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For the love of the land

Deep connection to America’s national park drives NRES alumna in her work and research

2016 was the first time that Jalyn Gearries, a Natural Resources and Environmental Science (NRES) alumna and Indiana native, ventured west of the Mississippi and experienced the Grand Canyon. This was the second stop on a three-week national park tour with her family, and it was that one stop that changed everything for her.

Gearries and her family ventured to a site nearly 60 miles from the closest paved road known as the "Tuweep Campground”. It was here at this expansive view of this natural wonder that she instantly knew she wanted to help preserve historical lands for the people who had come before her and for all of those who would come after.  

At the time, Gearries was a first-year student majoring in animal sciences. But her trip shifted her dreams. "I didn't know up to that point what I wanted to do for a career, but after that trip, I knew I wanted to focus on environmental science, ecology and land protection. I knew it was important to help protect that land I had fallen in love with." She soon transferred into the NRES program.

Gearries credits NRES with preparing her for the work she does today. "NRES allowed me to become a multidisciplinary scientist and to be able to choose how I develop my understanding of environmental science based on taking classes from different colleges. That background has enabled me to get into agroecology, which was the starting point in my current career."

After graduating from Purdue, Gearries gained some industry experience but knew she wanted to continue her education. In 2022, the Hoosier packed her bags and headed west to pursue her dreams and pursue a master's in climate science solutions at North Arizona University in Flagstaff.

Instead of a completing a thesis for her master’s, she completed an internship project focused on tree phenology.  Where? You guessed it: the Grand Canyon. From that project, she learned something she had never known about herself.

"I discovered I liked working with data and coding. By the end of the year, I had decided that I wanted to pursue research, and that I specifically wanted to be a research ecologist for a government agency."

Gearries also started her career as an employee of the National Park Service, working as an intern with the Ecological Society of America's (ESA) Scientists in Parks Fellows Program. To date, Gearries' favorite project with the National Park Service is this phenology and climate change project. She has presented her research at the Ecological Society of America's annual meeting and two other conferences.

"This was a 12-week internship, and not only did I fall more in love with the Grand Canyon, but I also fell in love with eco informatics. I'm very proud of how much I grew as a young scientist during that summer, as well as the connections I made. "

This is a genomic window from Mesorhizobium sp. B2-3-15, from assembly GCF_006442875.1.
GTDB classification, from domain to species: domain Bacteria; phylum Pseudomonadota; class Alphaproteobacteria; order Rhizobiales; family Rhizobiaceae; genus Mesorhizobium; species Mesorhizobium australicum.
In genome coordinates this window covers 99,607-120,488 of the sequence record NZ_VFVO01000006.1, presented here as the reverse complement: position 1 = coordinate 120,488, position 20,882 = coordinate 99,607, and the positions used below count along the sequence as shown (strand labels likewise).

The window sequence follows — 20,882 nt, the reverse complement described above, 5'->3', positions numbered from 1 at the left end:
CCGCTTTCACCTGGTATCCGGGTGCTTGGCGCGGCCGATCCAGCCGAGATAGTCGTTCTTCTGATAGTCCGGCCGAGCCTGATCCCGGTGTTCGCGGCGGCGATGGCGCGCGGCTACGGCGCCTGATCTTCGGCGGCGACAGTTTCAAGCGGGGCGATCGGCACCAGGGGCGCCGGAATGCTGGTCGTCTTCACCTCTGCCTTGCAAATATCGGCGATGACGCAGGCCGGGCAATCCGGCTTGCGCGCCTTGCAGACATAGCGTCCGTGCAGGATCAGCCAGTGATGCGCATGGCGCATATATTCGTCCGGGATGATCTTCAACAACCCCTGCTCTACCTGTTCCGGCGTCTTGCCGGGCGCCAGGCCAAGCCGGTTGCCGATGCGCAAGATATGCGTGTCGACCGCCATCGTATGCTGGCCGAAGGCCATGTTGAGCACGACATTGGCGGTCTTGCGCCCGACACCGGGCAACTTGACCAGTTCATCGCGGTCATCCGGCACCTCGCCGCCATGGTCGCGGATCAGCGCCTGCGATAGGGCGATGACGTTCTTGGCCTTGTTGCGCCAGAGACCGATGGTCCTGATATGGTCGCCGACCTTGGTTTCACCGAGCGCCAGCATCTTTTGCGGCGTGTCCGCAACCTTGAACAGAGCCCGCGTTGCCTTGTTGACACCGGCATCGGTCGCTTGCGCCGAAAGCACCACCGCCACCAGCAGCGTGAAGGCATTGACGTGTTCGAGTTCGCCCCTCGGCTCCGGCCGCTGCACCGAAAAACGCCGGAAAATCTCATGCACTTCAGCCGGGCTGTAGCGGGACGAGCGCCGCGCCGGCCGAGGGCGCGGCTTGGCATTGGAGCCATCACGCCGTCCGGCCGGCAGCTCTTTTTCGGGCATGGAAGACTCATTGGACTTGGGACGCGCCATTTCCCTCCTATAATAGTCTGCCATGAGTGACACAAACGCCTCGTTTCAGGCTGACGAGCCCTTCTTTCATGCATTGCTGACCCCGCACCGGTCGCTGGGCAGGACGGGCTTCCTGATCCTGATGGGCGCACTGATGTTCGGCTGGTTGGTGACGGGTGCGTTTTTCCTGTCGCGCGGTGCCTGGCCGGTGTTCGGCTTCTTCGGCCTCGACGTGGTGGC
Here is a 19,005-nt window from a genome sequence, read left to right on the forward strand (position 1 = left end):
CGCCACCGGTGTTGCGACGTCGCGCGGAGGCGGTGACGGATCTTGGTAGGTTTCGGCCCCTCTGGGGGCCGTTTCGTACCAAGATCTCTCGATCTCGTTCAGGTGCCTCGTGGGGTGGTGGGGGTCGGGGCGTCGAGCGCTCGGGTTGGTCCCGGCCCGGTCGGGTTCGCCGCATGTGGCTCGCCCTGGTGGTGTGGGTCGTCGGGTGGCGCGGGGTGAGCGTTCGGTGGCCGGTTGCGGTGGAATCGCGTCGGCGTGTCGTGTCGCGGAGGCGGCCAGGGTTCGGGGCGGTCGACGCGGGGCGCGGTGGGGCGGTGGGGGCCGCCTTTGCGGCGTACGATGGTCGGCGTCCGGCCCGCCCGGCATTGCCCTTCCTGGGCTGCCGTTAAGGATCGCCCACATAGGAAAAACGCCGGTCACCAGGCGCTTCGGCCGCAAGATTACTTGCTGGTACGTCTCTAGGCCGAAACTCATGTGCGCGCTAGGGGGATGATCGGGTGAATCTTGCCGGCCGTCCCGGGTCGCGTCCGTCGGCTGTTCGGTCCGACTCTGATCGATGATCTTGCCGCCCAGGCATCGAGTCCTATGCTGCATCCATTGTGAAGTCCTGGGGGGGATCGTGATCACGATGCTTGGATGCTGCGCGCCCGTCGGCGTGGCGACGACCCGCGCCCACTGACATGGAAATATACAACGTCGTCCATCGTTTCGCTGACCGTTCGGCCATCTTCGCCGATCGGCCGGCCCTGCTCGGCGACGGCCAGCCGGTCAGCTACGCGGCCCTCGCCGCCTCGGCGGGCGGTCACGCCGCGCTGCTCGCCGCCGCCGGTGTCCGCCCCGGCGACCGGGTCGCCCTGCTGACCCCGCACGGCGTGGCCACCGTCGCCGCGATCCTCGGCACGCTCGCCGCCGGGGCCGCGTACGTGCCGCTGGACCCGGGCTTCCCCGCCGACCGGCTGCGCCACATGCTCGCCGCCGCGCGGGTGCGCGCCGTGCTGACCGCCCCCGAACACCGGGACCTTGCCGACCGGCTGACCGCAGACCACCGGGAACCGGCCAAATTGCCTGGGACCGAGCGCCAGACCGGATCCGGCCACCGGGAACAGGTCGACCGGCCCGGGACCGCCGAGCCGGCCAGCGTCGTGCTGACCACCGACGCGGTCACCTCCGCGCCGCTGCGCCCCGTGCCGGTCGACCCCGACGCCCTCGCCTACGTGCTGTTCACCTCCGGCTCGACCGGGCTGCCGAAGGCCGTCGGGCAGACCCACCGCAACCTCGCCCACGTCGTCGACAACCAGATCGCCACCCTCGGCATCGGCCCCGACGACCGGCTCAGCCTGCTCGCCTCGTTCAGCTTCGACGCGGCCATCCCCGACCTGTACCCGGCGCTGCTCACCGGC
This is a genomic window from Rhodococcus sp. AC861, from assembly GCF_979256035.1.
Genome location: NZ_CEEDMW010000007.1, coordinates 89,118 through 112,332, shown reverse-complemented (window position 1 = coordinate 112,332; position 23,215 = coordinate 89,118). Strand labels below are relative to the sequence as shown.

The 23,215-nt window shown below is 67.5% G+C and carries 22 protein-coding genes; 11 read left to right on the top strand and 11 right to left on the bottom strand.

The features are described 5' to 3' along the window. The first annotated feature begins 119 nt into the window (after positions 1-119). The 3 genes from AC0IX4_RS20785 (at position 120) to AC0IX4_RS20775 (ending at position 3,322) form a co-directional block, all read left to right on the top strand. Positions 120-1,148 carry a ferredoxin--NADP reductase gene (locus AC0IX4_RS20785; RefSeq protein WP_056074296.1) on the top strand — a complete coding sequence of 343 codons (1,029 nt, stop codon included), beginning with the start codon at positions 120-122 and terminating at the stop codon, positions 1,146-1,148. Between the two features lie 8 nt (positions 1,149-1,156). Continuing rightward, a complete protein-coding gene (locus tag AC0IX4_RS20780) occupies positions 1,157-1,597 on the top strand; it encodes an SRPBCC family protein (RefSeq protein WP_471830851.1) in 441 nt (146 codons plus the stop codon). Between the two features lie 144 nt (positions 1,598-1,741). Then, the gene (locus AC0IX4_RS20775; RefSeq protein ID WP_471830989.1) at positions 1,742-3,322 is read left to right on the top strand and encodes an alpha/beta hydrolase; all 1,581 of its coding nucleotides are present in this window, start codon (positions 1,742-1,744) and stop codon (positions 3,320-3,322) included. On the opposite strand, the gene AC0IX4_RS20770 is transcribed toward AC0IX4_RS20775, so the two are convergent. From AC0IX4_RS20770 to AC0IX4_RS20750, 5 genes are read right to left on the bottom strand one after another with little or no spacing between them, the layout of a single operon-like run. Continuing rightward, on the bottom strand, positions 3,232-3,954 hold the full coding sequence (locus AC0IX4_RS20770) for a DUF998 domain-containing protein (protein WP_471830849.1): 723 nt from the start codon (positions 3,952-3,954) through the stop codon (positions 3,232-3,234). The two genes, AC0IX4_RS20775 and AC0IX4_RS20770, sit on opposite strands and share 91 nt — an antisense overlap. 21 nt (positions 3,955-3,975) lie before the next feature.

In the summer of 2023, Gerries worked full-time for the park service as a seasonal biotech invasive species crew lead before stepping down in the fall to start her PhD program, fully funded by the National Park Service, National Science Foundation, and Bureau of Reclamation in part with the Glen Canyon Dam Long-Term Experimental and Monitoring Project (LTEMP).

She is currently in her second semester as a PhD student at the School of Informatics, Computing, and Cyber Systems at North Arizona University, where her research is focused on riparian vegetation and invasive species found at the bottom of the Grand Canyon along the Colorado River.

She intends for her research to benefit the Grand Canyon, the National Park system and their research efforts. "I am using remote sensing and satellite imagery to detect the efficacy of invasive plant or invasive vegetation treatments on the Colorado River in the Grand Canyon. This high-resolution satellite imagery is helping us look at how native and introduced plant populations are changing in the canyon environment. I am very excited about what I will produce for my dissertation. I've taught myself three code languages in my first year of my PhD and continue to develop many experimental designs in partnership with my research committee and National Park Service land management.”

As Gearries' time in the park grows, so does her connection. Over the past few years, her research and work has given her the opportunity to go on four different canyon river trips and to travel to the bottom of the canyon numerous times. Each trip brings new experiences and a greater drive for her work.

"Every day, I have to pinch myself because I get to work on something I am so passionate about. I get to go to work somewhere where I truly love the land. I am fortunate to have a connection to the features, to the rivers, to the scientists, and to the native tribes that have called the Grandy Canyon home for time immemorial. Our National Park system preserves that history and honors both the physical nature and the cultural history. I hope my work can contribute to preserving that history for generations to come, and I feel truly honored and fortunate to do that in a place I feel so connected to. It's an actual dream come true."

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